John Haswell (20 March 1812 – 8 June 1897) was an engineer and locomotive designer.
In 1837 at the prompting of Matthias Schönerer, who was also heavily involved in the Budweis–Linz–Gmunden wagonway, he drew up plans for the repair shop of the Wien-Raaber railway (later Lokomotivfabrik der StEG), and in 1839 became entrusted with carrying them out, along with the mechanical engineer Kraft. When the workshop had been built, the first of its kind in Austria, he took over its management and oversaw, not just repair work, but also the construction of new rolling stock for the railway.
Inter alia he was responsible for:
- the first six-coupled steam locomotive in Austria FAHRAFELD (1846)
- participating in the Semmering competition in 1851 with the locomotive VINDOBONA, a model for the subsequent Engerth mountain locomotives
- the first eight-coupled, steam locomotive in Austria WIEN–RAAB (1855), the pattern for heavy freight locomotives on the continent for many years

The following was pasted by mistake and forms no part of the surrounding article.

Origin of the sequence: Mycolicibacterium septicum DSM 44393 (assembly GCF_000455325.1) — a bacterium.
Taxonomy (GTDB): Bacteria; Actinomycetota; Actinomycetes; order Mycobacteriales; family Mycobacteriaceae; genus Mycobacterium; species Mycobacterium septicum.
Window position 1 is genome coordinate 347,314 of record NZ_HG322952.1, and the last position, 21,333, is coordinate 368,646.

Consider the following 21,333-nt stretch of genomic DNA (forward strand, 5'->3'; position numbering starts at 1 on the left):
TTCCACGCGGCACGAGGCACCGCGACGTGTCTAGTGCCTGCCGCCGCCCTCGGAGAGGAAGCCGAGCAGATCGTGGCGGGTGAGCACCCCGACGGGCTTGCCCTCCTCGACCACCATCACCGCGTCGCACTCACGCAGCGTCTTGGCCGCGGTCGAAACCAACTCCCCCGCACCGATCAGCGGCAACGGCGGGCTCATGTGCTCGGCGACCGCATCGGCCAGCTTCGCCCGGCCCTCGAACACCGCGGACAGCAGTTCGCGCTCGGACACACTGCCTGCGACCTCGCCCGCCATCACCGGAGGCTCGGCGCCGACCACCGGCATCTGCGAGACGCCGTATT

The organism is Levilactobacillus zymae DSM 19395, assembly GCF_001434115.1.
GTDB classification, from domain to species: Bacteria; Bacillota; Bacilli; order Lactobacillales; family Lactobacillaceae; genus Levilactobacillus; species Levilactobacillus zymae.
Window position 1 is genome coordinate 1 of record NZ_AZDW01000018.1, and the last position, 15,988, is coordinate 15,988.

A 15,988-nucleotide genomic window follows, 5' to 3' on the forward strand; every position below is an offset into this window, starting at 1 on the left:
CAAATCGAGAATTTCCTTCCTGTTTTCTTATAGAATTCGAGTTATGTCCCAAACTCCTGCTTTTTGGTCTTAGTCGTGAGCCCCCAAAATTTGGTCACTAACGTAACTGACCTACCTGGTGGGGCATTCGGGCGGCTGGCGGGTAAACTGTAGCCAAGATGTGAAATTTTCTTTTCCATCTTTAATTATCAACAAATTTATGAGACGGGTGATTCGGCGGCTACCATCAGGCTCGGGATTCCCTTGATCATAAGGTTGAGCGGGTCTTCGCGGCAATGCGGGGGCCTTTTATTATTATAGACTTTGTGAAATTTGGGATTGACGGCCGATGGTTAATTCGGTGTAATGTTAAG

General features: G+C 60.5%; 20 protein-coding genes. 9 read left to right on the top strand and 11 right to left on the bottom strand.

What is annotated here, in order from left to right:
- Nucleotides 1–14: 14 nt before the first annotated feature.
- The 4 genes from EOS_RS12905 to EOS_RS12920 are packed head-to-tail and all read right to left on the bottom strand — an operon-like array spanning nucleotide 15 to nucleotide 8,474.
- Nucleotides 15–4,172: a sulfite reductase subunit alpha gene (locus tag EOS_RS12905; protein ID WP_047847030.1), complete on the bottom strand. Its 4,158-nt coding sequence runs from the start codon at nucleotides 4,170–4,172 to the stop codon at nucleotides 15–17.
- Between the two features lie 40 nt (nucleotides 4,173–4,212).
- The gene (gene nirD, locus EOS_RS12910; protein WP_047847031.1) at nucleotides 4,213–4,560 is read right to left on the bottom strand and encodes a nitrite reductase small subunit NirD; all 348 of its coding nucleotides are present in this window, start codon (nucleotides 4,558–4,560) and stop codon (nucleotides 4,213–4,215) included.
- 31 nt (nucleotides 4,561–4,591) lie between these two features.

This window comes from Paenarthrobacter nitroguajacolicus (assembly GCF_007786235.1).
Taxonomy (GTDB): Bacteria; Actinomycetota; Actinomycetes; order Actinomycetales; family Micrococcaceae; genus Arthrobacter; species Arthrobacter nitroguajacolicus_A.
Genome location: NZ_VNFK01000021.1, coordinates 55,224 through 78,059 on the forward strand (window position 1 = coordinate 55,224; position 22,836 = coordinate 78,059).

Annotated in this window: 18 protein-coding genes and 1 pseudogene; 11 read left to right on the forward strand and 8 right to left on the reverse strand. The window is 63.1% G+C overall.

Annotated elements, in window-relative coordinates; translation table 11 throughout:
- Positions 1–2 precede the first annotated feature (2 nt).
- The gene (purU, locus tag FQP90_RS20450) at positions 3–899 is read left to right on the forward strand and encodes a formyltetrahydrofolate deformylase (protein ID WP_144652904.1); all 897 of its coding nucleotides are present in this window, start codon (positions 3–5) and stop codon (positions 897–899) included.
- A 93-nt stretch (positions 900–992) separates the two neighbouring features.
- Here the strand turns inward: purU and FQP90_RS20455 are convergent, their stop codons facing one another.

- the steam brake first used on the STEYERDORF (1861)
- the first four-cylinder locomotive, the DUPLEX (1861)
- the hydraulic forging press (1862), that first enabled the forging of heavy machine components in dies (today at the Vienna Museum of Technology)
- Corrugated iron firebox (1872)
In 1882 Haswell resigned from his position. He died on 8 June 1897 in Vienna and rests in a grave dedicated to his honour at the Döbling Cemetery (Group 10, number 1) in Vienna.
- Karl Gölsdorf: Lokomotivbau in Alt-Österreich 1837–1918. Verlag Slezak, Wien 1978, ISBN 3-900134-40-5.